• the monopolization (Section 15) and UTP prohibitions (Sections 18-29) apply to Business Persons; and
  • the merger provisions apply to Enterprises.

The Competition Law defines two principal types of entities in Sections 2(i) and (j) respectively:

Economic Enterprise means any enterprises engaged in any activity of production, distribution, purchasing, selling, importing, exporting and exchanging as well as any service enterprises; and

Business person means a person who engages in any economic enterprise or service enterprise. In this expression, organizations engaging in economic activities as well as rendering services shall also be included.

While not explicit, it appears, based on the statutory language, that State-Owned Enterprises will be regulated under the Competition Law as they arguably fall within these definitions if they are engaged in any of the described activities; however it appears that business or trade associations may not be addressed under the Competition Law.  Regardless of any further clarification that may be provided in the Rules, it will be interesting to note how Section 8(b) will be applied and the impact it will have on the application of the Competition Law as it provides the regulatory authority with the power to establish exemptions for “essential businesses, small and medium scale businesses for the interests of the country.”


The principal regulatory authority under the Competition Law will be the Competition Commission; with specific functions to be carried out by various committees and, in particular, an Investigation Committee which will be established to investigate conduct that may infringe the Competition Law.

While Section 7 states that the Competition Commission will be independent, very little other information is provided in the Competition Law with respect to the composition or size of the Competition Commission or what qualifications the government will require for its members.   The Competition Commission is granted a broad range of powers which include:

  1. creating exemptions to the Competition Law for essential industries and SMEs;
  2. setting thresholds to determine when a proposed merger will be deemed uncompetitive;
  3. setting thresholds to determine when a business will be deemed to be monopolizing;
  4. instructing businesses to reduce their market share to a prescribed amount when the Competition Commission determines that its market share harms competition;
  5. limiting the market shares and prohibiting sales promotions of a business deemed to be monopolizing; and
  6. arranging exemptions from punishment for those who admit their wrongdoing at court.

Of particular note are items (d) and (e), as they appear to be broad powers granted to the Competition Commission outside of the scope of the substantive prohibitions discussed below. We hope that further guidance will be provided in the Rules in relation to these powers.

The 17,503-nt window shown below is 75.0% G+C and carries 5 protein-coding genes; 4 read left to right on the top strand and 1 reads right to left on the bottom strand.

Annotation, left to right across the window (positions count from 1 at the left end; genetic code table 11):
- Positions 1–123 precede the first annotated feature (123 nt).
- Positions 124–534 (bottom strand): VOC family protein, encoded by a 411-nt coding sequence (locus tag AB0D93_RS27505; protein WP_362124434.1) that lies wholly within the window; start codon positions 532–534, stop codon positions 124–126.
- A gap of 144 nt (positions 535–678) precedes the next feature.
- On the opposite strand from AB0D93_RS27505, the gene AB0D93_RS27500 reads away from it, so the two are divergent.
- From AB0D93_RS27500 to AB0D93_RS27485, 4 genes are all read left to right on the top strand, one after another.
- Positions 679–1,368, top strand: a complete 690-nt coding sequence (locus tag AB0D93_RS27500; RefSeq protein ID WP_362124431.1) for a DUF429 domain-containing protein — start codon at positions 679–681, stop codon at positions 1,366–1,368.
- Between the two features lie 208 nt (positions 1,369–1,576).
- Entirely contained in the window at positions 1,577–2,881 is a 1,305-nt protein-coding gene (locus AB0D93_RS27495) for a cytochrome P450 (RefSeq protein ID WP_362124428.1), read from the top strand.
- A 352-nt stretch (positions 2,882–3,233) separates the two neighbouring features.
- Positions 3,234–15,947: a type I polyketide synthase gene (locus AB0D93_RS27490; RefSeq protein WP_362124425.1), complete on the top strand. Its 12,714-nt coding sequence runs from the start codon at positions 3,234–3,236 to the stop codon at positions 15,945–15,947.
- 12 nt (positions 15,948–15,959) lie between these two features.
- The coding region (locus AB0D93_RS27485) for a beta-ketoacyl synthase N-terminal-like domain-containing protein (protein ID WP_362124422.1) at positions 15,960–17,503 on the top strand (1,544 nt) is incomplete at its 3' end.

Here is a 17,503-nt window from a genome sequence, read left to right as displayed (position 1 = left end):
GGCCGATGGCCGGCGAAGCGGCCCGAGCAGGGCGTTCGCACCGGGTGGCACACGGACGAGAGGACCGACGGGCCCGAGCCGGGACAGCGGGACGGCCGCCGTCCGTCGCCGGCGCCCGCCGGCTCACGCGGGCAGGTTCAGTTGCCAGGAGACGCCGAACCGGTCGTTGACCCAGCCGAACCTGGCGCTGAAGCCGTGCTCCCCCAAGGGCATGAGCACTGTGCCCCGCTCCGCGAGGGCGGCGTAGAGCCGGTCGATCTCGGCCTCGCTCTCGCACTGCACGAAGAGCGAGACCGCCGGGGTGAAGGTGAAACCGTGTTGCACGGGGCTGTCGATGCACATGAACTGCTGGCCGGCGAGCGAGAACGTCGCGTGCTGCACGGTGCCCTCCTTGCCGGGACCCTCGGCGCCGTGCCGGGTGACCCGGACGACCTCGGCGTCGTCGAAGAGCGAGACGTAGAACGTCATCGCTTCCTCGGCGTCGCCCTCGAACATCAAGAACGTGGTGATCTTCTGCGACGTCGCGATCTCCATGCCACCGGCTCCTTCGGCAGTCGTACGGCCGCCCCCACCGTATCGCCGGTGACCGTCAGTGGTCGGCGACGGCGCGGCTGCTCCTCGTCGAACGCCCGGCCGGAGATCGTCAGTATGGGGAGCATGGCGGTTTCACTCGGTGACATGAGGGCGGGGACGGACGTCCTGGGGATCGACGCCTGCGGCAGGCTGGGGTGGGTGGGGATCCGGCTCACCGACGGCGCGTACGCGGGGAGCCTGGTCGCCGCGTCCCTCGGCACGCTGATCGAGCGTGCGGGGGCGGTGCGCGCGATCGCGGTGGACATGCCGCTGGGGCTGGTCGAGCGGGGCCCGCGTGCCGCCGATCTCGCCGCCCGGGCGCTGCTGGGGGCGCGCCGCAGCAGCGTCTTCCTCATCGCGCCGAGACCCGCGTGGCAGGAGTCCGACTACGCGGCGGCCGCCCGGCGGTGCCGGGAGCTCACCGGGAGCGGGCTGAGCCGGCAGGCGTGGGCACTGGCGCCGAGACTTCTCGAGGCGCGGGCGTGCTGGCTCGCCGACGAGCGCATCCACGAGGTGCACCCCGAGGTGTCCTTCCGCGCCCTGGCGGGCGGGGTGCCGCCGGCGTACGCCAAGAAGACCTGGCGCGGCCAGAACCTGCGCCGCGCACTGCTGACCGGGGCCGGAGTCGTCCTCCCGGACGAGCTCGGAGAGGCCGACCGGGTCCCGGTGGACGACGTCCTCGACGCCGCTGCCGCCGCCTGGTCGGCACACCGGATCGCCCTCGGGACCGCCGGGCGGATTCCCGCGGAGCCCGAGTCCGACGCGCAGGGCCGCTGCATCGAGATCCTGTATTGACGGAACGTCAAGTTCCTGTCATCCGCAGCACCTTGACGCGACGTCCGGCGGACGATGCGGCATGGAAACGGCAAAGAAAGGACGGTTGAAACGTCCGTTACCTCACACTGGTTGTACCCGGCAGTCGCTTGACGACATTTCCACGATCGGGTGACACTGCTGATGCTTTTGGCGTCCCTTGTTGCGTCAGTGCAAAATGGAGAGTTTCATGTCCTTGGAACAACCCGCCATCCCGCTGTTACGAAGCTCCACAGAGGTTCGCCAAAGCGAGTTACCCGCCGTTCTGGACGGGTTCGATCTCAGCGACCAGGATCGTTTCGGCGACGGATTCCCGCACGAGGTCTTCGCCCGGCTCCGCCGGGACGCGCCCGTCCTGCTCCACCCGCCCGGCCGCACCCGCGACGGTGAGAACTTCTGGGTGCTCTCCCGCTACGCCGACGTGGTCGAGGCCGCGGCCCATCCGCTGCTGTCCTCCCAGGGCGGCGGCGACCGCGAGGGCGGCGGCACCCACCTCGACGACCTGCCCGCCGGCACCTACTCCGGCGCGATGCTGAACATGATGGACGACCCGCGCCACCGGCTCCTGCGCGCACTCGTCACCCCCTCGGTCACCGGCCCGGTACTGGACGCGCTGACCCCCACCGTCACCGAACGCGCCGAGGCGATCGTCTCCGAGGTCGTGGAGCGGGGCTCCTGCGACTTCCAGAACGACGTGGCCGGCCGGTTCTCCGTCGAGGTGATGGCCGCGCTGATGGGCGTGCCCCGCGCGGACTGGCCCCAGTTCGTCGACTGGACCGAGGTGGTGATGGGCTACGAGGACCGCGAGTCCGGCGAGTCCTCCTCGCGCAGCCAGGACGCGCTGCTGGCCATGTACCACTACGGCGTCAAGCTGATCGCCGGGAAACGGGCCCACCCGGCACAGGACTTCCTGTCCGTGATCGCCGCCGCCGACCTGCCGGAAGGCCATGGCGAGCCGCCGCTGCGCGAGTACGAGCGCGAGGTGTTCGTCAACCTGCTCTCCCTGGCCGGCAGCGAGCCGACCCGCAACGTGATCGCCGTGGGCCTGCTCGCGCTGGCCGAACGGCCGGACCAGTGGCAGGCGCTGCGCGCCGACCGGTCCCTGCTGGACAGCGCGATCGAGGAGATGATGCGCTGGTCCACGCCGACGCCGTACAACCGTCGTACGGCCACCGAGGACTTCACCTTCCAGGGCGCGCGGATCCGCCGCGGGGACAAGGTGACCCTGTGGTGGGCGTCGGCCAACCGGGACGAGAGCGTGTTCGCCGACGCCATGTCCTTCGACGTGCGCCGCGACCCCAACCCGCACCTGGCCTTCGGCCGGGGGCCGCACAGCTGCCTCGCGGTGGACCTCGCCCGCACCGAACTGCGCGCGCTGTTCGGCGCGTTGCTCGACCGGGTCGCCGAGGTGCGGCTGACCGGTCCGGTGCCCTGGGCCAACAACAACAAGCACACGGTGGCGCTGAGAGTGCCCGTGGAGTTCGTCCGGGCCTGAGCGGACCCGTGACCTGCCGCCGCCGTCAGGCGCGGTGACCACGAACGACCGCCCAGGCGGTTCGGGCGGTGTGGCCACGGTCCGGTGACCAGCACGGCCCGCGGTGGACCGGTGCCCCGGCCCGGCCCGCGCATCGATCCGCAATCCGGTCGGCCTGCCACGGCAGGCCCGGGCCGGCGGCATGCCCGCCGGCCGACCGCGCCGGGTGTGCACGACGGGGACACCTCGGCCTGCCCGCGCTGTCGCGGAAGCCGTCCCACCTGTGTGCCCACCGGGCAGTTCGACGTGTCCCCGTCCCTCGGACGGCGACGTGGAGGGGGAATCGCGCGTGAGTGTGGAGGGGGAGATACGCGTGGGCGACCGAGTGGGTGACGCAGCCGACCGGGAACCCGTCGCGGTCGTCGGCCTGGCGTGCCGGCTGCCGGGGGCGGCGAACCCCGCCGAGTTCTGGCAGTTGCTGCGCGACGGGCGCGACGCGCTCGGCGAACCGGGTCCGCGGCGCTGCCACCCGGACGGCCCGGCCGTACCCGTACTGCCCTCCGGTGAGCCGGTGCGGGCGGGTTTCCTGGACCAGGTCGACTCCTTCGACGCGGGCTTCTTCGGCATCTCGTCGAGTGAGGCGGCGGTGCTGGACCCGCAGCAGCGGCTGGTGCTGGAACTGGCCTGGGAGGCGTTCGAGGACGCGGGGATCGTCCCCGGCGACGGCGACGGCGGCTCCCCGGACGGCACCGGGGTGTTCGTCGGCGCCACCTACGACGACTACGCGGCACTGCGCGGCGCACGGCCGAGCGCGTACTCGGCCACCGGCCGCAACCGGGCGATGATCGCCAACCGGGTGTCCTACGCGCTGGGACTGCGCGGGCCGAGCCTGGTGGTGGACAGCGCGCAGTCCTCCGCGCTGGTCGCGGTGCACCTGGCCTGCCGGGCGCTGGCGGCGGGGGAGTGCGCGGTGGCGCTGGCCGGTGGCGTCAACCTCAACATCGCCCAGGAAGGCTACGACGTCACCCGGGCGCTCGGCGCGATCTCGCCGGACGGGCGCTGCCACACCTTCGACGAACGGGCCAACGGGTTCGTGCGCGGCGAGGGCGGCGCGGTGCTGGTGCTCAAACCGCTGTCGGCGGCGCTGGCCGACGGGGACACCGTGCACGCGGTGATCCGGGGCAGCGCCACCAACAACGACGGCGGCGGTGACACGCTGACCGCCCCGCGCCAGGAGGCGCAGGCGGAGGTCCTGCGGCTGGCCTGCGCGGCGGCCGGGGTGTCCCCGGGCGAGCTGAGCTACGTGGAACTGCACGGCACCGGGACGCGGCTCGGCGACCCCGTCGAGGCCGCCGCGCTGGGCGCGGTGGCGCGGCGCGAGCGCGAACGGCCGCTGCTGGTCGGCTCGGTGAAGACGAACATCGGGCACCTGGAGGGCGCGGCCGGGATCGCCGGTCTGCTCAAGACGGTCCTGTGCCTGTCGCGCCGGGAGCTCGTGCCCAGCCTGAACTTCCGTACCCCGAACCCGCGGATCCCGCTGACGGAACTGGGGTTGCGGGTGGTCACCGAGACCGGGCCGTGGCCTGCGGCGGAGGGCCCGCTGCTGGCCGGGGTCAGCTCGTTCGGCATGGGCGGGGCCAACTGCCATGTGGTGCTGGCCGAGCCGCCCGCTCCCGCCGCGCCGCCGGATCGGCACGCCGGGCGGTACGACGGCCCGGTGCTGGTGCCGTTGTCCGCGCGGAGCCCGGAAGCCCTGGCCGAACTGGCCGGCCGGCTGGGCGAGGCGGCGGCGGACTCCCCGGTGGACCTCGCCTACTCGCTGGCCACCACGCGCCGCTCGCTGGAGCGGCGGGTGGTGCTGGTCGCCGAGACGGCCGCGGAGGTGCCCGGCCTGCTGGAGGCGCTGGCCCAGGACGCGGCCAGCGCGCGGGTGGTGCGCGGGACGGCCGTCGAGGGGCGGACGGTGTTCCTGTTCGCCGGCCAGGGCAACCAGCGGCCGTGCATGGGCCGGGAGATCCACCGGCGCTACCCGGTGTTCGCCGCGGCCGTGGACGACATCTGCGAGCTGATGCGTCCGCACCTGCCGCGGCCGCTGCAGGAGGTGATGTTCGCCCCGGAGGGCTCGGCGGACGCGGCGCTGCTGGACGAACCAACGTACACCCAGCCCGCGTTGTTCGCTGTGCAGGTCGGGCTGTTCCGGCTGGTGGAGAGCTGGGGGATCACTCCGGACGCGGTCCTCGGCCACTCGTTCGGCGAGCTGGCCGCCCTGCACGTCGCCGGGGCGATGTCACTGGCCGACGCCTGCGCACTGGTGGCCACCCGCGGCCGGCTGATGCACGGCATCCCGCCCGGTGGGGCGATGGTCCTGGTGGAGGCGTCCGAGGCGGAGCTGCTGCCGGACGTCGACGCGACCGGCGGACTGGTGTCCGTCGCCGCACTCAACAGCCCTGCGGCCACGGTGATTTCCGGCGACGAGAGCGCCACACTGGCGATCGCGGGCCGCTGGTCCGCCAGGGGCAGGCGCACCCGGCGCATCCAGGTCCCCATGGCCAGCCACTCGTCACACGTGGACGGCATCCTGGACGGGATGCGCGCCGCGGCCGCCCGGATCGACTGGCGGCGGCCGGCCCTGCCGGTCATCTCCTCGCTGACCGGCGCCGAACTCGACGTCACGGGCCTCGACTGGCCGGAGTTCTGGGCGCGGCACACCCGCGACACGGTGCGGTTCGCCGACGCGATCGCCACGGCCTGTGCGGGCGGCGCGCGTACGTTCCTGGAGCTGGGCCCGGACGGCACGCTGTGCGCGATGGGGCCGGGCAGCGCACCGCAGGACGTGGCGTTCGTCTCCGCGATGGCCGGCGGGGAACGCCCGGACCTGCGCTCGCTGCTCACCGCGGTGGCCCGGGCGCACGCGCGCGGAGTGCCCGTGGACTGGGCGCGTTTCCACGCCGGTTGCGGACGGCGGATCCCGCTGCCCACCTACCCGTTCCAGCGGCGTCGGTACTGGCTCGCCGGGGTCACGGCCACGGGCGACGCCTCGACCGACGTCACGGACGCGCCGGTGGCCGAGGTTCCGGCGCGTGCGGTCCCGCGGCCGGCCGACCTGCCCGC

The Investigation Committee is created pursuant to Section 9 of the Competition Law with 5 to 9 members (which suggests that the Commission itself must have at least 5 members) with each member having experience and knowledge in the subject of economic, legal, commerce, agriculture or accountancy.  In Section 11(c), the Competition Law addresses the potential bias of the Investigation Committee by prohibiting Investigation Committee members from investigating industries to which they are related.   The Committee’s powers include:

  1. interrogating witnesses and examining documentary evidence; and
  2. entering premises for the purpose of conducting any investigation or searching.


This is an area where we expect the Rules to provide further clarification as the Competition Law does not include express guidance on its geographic jurisdiction.  It is therefore not clear whether the Competition Law will apply to entities or conduct outside of Myanmar or whether an effects or implementation test will be used to determine jurisdiction.   In contrast, the competition laws of Malaysia and Singapore each expressly incorporate actions within their jurisdiction that may take place outside of their respective countries where there such actions have an effect within the relevant country.


The Competition Law defines “Market” in Section 2(m) as “any location where transaction between the seller and the buyer is carried out” and “Market Share” in Section 2(n) as the “percentage or ratio of goods sold or services by the business person out of the total amount of market sale.”  Competition analysis normally refers to a defined relevant market which includes both a relevant product market and a relevant geographic market.  In traditional analysis, this market definition is often the basis of the determination of market share, market power and the scope and effect of relevant conduct.

As “market” is an important aspect of the Competition Law’s prohibitions, we do not expect that it will remain limited to this narrow geographic definition.  We anticipate that the Rules will implement a more comprehensive interpretation of “market” as well as provide guidance on the methodology of how a relevant market will be determined.   As examples, we note the extensive treatment of relevant market in Vietnam’s competition law and accompanying regulations and the definition of market in the Malaysian competition law which expressly incorporates both geographic and product dimensions.